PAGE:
Contributed by Zaibo Li, MD, PhD, Amber Henry Hughes, MD and Rajiv Dhir, MD
51-year-old woman presented with chronic fatigue and weakness for approximately 6 months. A CT scan showed a large left renal mass. The patient underwent radical nephrectomy.
A mass is located in the upper pole and measures 15 x 9 x 8.5 cm. On cut section, the tumor is yellowish with whitish area and occasional hemorrhagic areas, and no apparent necrosis is identified. The tumor is very close to the vessel, but not grossly invades into the vascular wall. Ureter and pelvis appear to be involved by tumor.
The tumor is composed of sheets and nests of apparently poorly-differentiated round cells separated by sparse intervening stroma. These cells show characteristic hyperchromatic nuclei with stippled chromatin and inconspicuous nucleoli. The cytoplasm is scant in some cells, but is eosinophilic in other cells. Mitoses are numerous (Figures 3. 4 and 5). Vascular invasion (Figure 6) and perineural invasion (Figure 7) are present. Metastatic tumor is also present in hilar lymph nodes (image not shown).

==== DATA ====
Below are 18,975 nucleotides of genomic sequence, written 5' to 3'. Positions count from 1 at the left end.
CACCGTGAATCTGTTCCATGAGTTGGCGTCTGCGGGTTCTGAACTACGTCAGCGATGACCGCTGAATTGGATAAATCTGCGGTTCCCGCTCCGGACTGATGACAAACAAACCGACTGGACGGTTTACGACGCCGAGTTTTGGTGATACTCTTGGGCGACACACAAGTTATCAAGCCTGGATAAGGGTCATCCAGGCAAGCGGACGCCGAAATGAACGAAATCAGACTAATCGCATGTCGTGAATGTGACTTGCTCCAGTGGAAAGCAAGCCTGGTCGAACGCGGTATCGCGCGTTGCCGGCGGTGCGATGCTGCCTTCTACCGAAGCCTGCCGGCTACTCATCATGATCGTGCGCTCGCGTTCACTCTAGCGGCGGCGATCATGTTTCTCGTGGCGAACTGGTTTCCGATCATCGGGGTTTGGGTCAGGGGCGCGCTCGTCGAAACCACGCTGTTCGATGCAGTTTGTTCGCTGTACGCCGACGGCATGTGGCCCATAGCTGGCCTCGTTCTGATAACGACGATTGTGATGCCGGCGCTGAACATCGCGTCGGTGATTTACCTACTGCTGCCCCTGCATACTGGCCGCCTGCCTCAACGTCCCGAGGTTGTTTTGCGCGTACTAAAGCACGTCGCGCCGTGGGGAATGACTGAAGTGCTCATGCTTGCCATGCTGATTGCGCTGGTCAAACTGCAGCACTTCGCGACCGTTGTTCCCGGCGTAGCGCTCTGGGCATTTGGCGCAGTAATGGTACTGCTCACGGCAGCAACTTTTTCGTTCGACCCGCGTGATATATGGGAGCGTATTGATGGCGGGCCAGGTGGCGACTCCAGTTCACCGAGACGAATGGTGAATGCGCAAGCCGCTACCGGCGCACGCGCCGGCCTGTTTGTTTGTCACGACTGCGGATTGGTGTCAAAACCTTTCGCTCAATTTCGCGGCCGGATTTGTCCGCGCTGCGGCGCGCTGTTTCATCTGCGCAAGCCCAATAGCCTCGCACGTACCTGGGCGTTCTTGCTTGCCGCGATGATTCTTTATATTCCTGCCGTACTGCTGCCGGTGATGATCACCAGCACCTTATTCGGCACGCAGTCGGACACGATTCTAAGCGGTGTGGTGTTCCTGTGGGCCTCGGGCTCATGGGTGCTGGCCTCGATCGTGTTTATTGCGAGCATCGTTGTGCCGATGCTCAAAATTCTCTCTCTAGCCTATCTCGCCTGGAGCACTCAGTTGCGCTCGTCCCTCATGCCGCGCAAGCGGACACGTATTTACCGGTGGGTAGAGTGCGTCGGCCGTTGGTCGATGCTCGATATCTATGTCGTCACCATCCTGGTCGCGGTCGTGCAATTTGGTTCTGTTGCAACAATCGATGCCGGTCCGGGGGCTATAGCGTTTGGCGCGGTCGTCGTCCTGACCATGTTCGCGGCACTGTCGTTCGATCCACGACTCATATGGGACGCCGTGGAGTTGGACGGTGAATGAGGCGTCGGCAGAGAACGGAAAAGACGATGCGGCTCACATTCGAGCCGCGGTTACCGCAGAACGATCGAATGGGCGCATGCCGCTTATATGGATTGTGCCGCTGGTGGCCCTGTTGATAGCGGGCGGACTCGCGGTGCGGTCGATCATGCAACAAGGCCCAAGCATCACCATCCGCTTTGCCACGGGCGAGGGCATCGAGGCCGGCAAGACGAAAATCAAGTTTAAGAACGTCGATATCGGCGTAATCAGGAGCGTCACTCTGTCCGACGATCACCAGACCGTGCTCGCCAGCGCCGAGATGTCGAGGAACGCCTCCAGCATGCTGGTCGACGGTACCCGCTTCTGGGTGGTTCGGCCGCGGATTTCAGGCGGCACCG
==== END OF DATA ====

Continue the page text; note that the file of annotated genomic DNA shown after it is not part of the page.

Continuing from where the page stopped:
Immunostains for CA9, CD10, CK7, CD56 and synaptophysin were performed and the representative images are shown (Figures 8, 9, 10, 11 and 12).